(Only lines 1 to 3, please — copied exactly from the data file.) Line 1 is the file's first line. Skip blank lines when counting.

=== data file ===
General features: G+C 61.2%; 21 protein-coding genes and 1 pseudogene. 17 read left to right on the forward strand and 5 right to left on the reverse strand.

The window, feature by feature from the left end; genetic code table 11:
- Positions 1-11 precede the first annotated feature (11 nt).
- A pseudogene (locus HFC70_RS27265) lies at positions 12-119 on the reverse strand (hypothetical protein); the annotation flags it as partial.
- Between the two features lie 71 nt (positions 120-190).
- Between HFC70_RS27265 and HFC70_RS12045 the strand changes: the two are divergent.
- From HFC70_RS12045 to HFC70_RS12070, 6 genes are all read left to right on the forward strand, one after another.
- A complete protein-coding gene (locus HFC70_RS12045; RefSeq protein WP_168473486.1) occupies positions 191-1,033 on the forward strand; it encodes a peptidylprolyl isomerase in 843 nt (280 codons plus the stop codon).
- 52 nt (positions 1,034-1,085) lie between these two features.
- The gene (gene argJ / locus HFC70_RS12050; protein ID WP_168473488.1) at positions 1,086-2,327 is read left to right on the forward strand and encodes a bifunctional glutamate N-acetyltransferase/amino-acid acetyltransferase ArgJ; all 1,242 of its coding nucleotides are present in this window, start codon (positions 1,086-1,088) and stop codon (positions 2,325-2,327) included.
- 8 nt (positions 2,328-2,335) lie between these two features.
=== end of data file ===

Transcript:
General features: G+C 61.2%; 21 protein-coding genes and 1 pseudogene. 17 read left to right on the forward strand and 5 right to left on the reverse strand.

The window, feature by feature from the left end; genetic code table 11:
- Positions 1-11 precede the first annotated feature (11 nt).